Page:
Parental Age and Autism – Sweden

Parental age and the risk of autism spectrum disorders: findings from a Swedish population-based cohort.

http://www.ncbi.nlm.nih.gov/pubmed/24408971

The objectives of this study were to examine the independent and dependent associations of maternal and paternal age and risk of offspring autism spectrum disorders (ASD), with and without intellectual disability (ID).

METHODS::

The sample consisted of 417 303 Swedish children born 1984-2003. ASD case status (N = 4746) was ascertained using national and regional registers. Smoothing splines in generalized additive models were used to estimate associations of parental age with ASD.

RESULTS::

Whereas advancing parental age increased the risk of child ASD, maternal age effects were non-linear and paternal age effects were linear.

Compared with mothers at the median age 29 years, those <29 had similar risk, whereas risk increased after age 30, with an odds ratio (OR) of 1.75 [95% (CI): 1.63-1.89] at ages 40-45.

For fathers, compared with the median age of 32 years, the OR for ages 55-59 was 1.39 (1.29-1.50).

The risk of ASD was greater for older mothers as compared with older fathers.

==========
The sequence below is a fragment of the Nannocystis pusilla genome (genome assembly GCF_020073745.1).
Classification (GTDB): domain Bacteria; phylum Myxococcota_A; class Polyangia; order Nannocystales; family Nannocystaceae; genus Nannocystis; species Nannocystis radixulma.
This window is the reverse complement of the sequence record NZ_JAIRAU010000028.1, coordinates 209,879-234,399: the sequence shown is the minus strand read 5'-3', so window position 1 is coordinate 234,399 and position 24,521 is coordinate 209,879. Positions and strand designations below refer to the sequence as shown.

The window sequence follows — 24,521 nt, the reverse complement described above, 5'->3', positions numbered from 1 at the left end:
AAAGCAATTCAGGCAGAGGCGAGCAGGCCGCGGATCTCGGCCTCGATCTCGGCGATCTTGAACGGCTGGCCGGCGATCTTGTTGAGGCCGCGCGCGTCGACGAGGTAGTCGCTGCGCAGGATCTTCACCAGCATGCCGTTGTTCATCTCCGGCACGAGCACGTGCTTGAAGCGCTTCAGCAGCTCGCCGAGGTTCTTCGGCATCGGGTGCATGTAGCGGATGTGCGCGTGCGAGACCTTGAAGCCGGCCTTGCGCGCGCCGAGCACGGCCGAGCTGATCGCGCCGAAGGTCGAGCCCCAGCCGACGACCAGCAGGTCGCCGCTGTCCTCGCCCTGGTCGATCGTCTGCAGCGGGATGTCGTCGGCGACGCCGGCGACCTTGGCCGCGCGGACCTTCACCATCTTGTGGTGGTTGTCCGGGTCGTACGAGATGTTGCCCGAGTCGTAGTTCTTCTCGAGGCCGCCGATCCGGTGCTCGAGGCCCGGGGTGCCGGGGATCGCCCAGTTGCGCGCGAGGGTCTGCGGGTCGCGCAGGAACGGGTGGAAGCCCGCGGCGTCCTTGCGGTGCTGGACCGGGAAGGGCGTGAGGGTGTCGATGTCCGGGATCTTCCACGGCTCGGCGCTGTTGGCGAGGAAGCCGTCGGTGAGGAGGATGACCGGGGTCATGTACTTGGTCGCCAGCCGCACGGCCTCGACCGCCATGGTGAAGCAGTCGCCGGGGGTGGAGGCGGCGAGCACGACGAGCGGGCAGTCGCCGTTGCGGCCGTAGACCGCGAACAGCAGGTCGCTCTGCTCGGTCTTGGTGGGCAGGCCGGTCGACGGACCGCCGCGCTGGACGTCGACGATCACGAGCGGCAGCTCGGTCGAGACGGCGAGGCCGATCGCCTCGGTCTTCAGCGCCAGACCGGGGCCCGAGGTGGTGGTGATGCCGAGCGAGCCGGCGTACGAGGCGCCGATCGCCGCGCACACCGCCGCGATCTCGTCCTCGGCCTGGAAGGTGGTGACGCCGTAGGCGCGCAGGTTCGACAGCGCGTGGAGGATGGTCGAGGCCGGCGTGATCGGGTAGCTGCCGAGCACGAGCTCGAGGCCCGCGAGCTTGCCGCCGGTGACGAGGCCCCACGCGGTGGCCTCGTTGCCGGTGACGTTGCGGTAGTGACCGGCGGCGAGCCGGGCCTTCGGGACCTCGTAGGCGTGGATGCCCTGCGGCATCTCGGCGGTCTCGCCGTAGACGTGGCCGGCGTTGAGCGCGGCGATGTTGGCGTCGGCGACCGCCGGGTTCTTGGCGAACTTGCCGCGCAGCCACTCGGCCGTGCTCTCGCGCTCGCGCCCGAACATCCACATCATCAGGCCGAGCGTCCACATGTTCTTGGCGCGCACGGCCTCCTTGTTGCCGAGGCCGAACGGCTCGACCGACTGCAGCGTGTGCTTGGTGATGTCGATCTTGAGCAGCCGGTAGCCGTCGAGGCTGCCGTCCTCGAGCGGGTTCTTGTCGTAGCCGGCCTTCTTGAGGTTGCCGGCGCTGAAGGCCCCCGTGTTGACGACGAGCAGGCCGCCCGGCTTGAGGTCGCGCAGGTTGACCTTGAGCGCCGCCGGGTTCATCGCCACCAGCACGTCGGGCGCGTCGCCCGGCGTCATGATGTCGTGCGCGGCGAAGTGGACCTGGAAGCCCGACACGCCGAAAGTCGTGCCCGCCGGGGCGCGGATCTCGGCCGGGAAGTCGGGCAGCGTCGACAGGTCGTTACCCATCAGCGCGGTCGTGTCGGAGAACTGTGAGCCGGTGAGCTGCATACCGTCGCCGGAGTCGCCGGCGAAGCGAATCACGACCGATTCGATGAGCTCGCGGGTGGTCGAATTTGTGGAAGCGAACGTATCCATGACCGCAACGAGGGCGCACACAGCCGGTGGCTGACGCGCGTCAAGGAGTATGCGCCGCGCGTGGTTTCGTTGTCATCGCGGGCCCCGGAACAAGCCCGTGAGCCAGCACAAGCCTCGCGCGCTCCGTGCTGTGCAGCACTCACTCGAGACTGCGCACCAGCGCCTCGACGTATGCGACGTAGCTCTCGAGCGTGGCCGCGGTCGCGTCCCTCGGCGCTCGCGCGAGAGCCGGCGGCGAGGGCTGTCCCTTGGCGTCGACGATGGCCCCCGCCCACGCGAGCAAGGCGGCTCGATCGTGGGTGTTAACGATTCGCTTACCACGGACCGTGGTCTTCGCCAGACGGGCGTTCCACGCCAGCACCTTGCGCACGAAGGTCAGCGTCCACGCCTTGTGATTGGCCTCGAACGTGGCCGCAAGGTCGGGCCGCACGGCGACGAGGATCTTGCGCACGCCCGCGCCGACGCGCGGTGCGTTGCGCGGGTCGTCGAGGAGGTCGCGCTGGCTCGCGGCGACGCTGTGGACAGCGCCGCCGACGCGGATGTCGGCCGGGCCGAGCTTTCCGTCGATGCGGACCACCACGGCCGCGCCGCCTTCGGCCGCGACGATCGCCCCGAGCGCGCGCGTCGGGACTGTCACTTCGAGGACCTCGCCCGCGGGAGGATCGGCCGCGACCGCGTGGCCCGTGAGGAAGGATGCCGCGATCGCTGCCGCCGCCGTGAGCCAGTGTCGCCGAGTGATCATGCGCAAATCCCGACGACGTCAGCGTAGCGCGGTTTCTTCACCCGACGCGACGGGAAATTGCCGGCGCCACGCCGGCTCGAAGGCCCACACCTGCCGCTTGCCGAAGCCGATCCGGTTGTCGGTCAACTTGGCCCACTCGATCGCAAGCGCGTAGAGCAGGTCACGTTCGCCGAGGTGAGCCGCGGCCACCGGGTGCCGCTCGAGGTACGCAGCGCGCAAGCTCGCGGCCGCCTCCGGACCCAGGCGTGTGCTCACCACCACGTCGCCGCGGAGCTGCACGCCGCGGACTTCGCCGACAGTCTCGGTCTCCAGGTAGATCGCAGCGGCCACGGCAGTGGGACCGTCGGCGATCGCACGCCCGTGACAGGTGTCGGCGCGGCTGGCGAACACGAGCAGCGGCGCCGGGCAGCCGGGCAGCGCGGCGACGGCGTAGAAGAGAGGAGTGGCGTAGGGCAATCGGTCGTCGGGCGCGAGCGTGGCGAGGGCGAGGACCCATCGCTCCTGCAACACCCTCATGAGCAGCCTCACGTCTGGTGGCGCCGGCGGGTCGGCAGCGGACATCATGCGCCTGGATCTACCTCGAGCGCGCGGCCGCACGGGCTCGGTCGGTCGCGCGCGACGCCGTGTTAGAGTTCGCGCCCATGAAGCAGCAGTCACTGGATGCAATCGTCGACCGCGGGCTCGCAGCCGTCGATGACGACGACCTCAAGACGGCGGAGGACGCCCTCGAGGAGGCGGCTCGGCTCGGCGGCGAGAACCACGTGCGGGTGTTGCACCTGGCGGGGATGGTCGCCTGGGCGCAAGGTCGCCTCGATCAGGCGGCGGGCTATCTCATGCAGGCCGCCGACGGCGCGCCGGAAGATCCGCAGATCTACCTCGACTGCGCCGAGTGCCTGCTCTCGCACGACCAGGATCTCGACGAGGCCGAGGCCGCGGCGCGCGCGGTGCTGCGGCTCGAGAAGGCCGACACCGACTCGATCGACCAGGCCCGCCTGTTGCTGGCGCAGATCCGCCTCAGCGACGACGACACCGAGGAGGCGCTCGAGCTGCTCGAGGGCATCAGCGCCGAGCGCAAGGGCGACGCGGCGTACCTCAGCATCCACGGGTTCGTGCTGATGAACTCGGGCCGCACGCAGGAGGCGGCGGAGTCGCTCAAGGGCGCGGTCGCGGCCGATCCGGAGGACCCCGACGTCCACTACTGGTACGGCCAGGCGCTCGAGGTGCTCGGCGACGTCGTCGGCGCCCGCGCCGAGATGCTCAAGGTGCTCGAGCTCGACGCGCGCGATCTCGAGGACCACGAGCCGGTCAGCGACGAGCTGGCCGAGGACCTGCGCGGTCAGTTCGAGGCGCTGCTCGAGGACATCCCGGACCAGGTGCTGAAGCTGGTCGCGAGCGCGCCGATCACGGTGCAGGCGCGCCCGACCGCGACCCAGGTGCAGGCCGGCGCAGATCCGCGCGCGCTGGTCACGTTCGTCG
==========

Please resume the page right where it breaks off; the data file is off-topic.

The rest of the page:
For example, mothers aged 40-45 (≥97.2th percentile) had an estimated 18.63 (95% CI: 17.25-20.01) ASD cases per 1000 births, whereas fathers aged 55-59 (≥99.7th percentile) had 16.35 (95% CI: 15.11-17.58)ASD cases per 1000 births.

In analyses stratified by co-parental age, increased risk due to advancing paternal age was evident only with mothers ≤35 years. In contrast, advancing maternal age increased risk regardless of paternal age.

Advancing parental age was more strongly associated with ASD with ID, compared with ASD without ID.

CONCLUSIONS::

We confirm prior findings that advancing parental age increases risk of ASD, particularly for ASD with ID, in a manner dependent on co-parental age. Although recent attention has emphasized the effects of older fathers on ASD risk, an increase of n years in maternal age has greater implications for ASD risk than a similar increase in paternal age.

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